Influenza (Flu) can be unpleasant for anyone, but it can also be deadly. Get the latest on flu cases in Pima County from the Arizona Department of Health Services.

Get Your Flu Vaccine Today!

Most insurance companies provide a flu vaccine at no cost to you.

Most pharmacies and clinics have the flu shot. You can also contact your primary care provider (family doctor) or a community health center.

Be sure to call ahead to make sure the location accepts your insurance and to make yourself aware of any special protocols that may be in place such as social distancing, face coverings, or scheduled appointments.

Most people can also be vaccinated at our East, Theresa Lee, and North Office clinics for no cost to you. 

Community Flu Vaccination Events

 February 6, 2021 9 a.m. - noon   Por un Arizona Unidos
 2913 E. 22nd St.
 Tucson, AZ 85713
 February 18, 2021 3 p.m. - 6 p.m.  Cardenas Supermarket
 902 W. Irvington Rd.
 Tucson, AZ 85714

Who Should Get the Flu Vaccine? Everybody.

Everybody older than 6 months should get a flu shot every year. People over the age of 65, women who will be pregnant during flu season, and those with pre-existing conditions are at higher risk and should really get a flu shot. There are some, like those with a deadly egg allergy or a few health conditions, who are not able to get a flu shot, so it's important that those who can, do. Talk to your health care provider or the Health Department if you have questions.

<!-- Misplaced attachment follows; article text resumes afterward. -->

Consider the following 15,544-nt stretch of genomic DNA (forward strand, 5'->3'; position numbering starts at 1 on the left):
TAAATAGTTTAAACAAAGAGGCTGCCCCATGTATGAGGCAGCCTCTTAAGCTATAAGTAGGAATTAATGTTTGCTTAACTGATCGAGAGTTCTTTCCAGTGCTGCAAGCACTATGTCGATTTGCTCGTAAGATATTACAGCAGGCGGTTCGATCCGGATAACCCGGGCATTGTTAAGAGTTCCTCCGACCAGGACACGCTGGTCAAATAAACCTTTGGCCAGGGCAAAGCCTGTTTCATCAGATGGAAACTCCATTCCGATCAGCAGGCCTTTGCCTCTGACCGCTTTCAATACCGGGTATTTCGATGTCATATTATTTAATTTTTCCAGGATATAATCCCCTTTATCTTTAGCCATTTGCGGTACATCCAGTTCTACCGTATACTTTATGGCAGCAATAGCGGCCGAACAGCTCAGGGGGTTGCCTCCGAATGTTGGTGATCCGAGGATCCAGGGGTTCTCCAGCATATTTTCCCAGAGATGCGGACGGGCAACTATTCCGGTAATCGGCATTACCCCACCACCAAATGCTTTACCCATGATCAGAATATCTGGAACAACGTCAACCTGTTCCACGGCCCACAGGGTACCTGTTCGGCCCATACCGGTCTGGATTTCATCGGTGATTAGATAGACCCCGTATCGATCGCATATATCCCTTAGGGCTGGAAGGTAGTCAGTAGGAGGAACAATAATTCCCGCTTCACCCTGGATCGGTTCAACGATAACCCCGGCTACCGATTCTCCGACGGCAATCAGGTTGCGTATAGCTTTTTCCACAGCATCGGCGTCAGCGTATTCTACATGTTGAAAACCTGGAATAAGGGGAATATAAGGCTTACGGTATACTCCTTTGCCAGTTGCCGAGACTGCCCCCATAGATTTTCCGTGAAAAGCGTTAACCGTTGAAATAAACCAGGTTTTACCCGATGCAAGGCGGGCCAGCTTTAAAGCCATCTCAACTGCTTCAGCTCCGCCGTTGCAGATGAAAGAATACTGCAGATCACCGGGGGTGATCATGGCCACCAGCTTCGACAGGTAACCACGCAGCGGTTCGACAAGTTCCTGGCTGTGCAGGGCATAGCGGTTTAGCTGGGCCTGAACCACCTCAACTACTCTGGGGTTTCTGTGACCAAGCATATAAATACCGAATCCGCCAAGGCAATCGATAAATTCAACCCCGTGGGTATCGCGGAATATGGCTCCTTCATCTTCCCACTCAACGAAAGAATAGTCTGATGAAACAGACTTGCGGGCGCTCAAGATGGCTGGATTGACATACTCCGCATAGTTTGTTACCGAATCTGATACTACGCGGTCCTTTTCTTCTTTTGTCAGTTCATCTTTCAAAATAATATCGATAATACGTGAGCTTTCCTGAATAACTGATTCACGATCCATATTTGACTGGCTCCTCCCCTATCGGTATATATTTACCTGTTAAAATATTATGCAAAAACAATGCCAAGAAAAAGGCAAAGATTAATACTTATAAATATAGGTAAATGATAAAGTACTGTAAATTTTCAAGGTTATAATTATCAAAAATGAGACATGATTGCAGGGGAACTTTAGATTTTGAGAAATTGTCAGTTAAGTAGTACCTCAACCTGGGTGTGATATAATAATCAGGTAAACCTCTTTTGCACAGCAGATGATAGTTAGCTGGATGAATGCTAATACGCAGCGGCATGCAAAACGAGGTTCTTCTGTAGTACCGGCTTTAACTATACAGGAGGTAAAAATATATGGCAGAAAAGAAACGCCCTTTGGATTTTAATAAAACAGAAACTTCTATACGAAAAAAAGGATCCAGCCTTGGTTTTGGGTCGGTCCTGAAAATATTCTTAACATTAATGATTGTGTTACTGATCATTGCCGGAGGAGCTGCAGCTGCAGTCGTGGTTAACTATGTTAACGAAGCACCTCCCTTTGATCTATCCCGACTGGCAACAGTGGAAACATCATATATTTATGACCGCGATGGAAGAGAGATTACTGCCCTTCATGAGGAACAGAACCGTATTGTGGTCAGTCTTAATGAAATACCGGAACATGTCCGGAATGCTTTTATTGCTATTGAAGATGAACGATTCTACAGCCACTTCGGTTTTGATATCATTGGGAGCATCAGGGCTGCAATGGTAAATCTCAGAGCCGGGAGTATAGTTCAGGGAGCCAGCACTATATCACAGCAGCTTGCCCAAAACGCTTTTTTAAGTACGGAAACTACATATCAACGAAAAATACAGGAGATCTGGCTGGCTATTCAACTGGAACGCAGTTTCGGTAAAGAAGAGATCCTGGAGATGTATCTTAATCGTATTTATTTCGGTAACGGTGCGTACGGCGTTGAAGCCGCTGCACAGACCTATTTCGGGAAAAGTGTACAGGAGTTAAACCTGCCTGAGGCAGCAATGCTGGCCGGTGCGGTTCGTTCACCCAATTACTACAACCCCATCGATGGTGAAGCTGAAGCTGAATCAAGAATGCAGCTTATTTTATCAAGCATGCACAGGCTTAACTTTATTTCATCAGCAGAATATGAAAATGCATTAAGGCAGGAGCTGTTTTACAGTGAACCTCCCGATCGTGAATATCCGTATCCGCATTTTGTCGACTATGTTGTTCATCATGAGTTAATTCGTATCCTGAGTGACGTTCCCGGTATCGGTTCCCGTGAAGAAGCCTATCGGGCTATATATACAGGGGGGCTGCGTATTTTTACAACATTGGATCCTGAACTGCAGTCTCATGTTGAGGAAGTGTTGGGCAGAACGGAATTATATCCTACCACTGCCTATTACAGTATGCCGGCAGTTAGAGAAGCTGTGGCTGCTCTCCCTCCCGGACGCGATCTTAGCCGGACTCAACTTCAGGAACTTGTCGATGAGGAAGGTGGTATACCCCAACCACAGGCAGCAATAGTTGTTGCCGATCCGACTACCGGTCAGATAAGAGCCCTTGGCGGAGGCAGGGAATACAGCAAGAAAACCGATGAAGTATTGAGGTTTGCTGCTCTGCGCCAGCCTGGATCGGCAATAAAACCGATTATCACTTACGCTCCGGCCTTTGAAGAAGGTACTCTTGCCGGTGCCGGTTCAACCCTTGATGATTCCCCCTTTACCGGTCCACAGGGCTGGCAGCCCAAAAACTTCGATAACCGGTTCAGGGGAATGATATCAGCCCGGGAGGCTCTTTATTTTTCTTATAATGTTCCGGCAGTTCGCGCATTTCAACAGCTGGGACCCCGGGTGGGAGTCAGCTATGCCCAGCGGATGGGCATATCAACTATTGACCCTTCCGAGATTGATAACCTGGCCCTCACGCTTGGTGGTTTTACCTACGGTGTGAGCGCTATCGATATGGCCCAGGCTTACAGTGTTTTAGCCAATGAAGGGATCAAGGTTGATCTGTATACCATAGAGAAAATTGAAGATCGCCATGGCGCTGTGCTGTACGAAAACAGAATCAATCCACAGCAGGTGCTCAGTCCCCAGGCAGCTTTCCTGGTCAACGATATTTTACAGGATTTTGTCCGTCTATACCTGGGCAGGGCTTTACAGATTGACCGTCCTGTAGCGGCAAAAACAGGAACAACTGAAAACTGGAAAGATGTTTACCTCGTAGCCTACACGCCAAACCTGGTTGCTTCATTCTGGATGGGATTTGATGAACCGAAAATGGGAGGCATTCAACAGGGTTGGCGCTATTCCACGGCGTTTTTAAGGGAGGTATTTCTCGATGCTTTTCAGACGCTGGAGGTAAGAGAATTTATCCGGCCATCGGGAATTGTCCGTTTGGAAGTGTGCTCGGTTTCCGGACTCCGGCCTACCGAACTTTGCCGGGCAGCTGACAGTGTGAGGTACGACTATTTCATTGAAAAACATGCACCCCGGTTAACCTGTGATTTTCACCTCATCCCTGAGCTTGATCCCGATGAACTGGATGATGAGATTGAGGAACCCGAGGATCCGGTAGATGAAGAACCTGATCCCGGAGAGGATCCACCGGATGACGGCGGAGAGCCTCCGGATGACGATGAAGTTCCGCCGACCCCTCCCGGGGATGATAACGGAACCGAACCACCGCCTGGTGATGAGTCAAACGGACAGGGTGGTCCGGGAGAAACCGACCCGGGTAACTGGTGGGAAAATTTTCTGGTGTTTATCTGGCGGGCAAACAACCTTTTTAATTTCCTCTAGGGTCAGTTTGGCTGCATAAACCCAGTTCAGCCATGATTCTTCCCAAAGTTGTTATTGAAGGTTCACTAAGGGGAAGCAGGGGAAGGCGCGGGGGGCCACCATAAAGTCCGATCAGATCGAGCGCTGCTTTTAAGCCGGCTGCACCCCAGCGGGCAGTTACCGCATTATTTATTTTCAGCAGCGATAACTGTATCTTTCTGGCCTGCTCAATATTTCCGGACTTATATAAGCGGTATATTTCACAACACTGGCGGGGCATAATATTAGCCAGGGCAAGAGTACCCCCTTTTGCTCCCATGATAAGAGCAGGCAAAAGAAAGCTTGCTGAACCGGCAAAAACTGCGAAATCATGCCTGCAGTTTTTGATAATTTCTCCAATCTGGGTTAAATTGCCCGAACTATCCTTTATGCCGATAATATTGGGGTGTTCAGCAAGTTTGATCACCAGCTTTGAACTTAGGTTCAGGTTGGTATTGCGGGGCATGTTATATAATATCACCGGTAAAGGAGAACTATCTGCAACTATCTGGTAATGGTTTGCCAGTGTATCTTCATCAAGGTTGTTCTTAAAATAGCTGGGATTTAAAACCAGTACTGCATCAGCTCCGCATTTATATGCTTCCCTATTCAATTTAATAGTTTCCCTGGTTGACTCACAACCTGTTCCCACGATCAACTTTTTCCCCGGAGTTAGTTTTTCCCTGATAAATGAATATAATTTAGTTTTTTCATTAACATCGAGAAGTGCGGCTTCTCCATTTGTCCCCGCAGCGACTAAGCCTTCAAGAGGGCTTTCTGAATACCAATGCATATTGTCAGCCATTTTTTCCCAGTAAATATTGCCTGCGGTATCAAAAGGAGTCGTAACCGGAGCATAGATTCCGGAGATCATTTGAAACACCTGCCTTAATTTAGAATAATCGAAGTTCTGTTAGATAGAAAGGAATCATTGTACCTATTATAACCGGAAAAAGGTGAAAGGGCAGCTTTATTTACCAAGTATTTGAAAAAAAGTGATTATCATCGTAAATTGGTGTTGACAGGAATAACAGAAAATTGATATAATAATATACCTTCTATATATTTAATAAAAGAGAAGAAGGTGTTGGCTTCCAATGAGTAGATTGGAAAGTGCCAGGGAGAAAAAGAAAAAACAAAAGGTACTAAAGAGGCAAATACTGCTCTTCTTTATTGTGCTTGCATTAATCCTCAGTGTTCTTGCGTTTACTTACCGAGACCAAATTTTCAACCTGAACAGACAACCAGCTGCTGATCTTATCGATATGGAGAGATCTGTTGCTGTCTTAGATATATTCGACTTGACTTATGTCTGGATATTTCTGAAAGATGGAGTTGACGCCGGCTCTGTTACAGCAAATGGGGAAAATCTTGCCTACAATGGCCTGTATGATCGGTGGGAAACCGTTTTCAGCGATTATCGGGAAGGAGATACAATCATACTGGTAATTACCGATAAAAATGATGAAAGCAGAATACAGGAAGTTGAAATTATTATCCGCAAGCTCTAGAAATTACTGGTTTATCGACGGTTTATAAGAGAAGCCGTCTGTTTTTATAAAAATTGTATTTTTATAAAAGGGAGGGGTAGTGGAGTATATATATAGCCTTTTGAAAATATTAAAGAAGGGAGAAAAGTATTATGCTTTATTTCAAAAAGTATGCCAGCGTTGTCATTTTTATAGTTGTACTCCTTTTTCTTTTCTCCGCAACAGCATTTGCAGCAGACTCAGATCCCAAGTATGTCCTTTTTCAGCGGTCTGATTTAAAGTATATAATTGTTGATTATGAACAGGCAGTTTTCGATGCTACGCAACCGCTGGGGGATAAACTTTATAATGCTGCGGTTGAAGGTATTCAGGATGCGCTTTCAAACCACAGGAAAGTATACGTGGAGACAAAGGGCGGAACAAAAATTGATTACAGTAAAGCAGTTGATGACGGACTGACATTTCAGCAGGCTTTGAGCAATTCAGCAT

CDC - The Flu: A Guide for Parents

English | Spanish

Call the provider before you go to make sure they accept your insurance.

When should I get a flu shot? Now.

According to the CDC, the best time to get a flu shot is before the flu starts spreading in your community, usually before the end of October. Antibodies to fight flu take about two weeks after immunization to develop. If you were unable to get a shot before October, the best time to get one is today.


Everyday steps to stay healthy:

There are steps anyone can take to prevent or lessen the impact of Influenza.
  • Wash hands often and thoroughly 
  • Cough or sneeze into your elbow or shirt sleeve, or use a tissue, throw it away and then wash your hands
  • Avoid touching your eyes, nose, or mouth
  • Practice physical distancing
  • Flu viruses can spread from person to person through coughing, sneezing, by touching something with flu viruses on it, and, in some cases through, the air
If Your Child Gets the Flu
CDC Guidance -
If Your Child Gets the Flu


Steps to take if you or someone in your family gets the flu:

  • STAY HOME – if you're sick, stay home 
  • CALL FIRST – call your medical practitioner or clinic and tell them you may have the flu BEFORE you leave the house
  • MAKE A PLAN – consider actions to take care of you and your family:
    • What you and your family are going to do if the babysitter is ill
    • If your child becomes ill
    • If you have to stay home to take care of someone who is ill
Flu can cause mild to severe illness, including: fever, cough, sore throat, runny or stuffy nose, body aches, headaches, and chills. Symptoms of flu and COVID-19 can be very similar, so please follow COVID-19 guidance if you feel ill and monitor your symptoms. 

Health Department clinics do not provide primary care. If you're ill, call your primary care provider (family doctor) before going to the office and discuss what your symptoms are so the staff there can respond appropriately.